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Flannel Carolyn Pyjama's

Hello Minerva readers! It's Allie from Today I am back with the absolute ultimate pajamas. This year, I put a pair of flannel Carolyn Pajamas (Closet Case Patterns) on my #MakeNine list. I've made several variations on the Carolyn Pajamas in cotton lawndouble gauze, and shirting fabric, but I didn't have a proper warm-and-fuzzy flannel set. I used to have a very sad pair of plaid flannel pajamas from L. L. Bean but this past year I determined they were just too embarrassing to be seen in any longer. Time to replace them with an even better handmade version, right?

The Carolyn Pajamas are a wonderful "upgrade" to your pajama drawer since they are a classic menswear style but a bit less boxy than a true unisex style. The pants rise hits at the hip, not the waist, like my old L. L. Bean pjs, and the top is fitted while still being relaxed enough to sleep comfortably in. For those of you with larger busts, the top pattern does not include darts, so keep that in mind. The top closes with buttons and the pants have a faux fly (which I always leave off) and an elastic waist. 

One of my favorite little details on the Carolyn Pajamas are the piping. There is so much room to personalize your pjs in your choice of piping! I had the tiniest scrap of Rifle Paper Co. floral cotton from an older project that I was inspired to use for this set. In order to squeeze the piping out of this little piece of fabric I had to get creative, and there are about a million seams in my piping! After all that, I ended up having to order an additional fat quarter for the pants cuffs. I used the continuous bias method to make single fold bias, rather than true piping--which is what I've done for every Carolyn set I've made so far. Another cute option would be to make self-fabric piping for a more subtle look—you’ll need a little bit of extra fabric and a package of piping cord for this, but there are many online tutorials on how to make your own piping. I always add a couple little bows in coordinating ribbon or fabric scraps, and this time I made them out of the same fabric I used for the piping. I made a tiny tube of the fabric and hand stitched it on.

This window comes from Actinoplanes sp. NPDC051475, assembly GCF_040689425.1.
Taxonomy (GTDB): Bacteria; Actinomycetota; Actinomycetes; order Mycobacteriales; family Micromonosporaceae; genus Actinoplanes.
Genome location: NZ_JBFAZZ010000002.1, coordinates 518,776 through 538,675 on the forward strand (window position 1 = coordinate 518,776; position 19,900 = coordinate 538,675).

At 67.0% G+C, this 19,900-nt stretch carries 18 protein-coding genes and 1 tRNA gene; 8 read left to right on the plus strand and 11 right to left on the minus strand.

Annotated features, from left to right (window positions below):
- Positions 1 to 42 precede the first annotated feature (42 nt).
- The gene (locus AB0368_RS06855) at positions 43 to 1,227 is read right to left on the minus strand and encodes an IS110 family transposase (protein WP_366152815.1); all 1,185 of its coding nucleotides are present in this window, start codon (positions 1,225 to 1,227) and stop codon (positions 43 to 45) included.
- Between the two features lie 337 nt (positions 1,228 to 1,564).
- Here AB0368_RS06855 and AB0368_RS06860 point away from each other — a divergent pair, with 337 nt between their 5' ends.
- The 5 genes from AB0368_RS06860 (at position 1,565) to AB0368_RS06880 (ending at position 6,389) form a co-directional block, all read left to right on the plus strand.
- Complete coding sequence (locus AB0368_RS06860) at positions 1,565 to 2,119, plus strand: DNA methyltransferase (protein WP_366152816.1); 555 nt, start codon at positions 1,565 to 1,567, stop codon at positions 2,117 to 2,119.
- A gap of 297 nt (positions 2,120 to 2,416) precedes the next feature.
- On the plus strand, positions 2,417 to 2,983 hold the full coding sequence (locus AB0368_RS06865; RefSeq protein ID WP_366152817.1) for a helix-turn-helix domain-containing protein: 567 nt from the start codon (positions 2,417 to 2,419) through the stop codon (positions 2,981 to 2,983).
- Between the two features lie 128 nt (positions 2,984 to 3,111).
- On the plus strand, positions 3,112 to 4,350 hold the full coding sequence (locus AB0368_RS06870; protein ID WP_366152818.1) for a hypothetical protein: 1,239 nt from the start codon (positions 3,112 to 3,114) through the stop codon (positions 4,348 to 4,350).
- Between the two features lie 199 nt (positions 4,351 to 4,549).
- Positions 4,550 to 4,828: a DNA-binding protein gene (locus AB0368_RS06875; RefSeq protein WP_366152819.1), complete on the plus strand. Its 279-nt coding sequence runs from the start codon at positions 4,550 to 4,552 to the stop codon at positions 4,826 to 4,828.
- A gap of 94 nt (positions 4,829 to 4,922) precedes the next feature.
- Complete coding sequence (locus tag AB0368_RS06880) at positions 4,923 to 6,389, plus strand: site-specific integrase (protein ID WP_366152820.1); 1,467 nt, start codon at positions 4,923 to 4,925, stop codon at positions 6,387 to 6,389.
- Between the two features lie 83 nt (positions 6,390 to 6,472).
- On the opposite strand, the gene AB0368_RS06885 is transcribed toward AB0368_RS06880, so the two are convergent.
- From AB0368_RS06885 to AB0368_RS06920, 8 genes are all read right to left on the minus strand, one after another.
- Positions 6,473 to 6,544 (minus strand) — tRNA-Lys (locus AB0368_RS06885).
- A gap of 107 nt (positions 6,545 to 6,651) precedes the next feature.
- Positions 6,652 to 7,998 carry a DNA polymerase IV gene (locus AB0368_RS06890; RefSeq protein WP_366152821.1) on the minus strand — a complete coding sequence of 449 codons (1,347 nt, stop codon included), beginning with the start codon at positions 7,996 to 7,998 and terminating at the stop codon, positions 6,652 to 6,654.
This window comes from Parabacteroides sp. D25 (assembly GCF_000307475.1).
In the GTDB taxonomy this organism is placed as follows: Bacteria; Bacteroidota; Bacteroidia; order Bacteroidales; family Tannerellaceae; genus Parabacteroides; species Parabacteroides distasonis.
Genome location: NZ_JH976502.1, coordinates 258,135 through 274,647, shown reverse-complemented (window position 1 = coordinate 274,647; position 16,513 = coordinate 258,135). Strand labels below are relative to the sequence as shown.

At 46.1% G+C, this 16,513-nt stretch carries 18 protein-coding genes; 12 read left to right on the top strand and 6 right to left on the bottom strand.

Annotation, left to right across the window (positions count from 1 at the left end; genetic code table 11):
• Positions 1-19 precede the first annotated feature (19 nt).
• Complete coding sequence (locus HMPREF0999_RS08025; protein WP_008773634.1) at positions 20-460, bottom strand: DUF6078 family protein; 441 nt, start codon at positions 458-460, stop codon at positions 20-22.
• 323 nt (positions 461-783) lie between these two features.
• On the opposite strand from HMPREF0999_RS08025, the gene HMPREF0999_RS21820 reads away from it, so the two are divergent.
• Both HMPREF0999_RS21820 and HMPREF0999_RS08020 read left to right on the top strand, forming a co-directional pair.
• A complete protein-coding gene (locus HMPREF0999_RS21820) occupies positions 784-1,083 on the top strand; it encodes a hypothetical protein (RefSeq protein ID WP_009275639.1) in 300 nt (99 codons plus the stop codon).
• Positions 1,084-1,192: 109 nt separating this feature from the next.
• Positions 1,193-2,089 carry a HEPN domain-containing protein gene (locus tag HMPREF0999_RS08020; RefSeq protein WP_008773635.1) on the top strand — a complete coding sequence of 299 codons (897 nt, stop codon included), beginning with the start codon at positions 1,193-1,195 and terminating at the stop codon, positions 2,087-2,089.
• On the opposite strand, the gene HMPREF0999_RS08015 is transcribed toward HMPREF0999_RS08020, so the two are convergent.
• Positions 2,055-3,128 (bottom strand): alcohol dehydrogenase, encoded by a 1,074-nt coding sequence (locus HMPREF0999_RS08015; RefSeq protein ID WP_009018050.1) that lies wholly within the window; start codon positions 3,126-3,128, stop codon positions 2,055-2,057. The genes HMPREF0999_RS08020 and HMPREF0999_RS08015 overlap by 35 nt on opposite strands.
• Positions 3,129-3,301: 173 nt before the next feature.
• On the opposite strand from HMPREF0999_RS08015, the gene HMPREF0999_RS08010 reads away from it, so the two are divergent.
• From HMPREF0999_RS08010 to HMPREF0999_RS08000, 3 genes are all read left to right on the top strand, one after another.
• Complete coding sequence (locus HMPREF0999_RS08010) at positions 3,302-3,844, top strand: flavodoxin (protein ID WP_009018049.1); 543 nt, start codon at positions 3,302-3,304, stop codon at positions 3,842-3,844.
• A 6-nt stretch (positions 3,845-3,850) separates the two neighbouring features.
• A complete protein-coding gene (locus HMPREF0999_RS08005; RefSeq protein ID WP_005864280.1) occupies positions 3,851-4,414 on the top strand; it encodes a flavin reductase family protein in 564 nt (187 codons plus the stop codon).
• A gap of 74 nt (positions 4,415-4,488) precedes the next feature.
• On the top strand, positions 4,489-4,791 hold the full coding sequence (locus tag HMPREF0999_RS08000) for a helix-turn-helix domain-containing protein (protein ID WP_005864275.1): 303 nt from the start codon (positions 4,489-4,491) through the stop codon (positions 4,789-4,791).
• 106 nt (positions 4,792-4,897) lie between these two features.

One negative for this pattern is that it takes a lot of fabric--you're basically making both a full-length sleeved shirt and a pair of pants, so you have to think of it as two projects worth of fabric, or maybe a full-length dress worth. Either way, it's an investment, so take your time sewing and make sure you are totally in love with your fabric choice! I recommend Minerva's cotton/wool Flannel Fabric... and maybe use those precious scraps you are hoarding for bias! There's nothing more luxurious than beautiful handmade pajamas, in my opinion.

Thank you so much for reading—I’ll see you next time!

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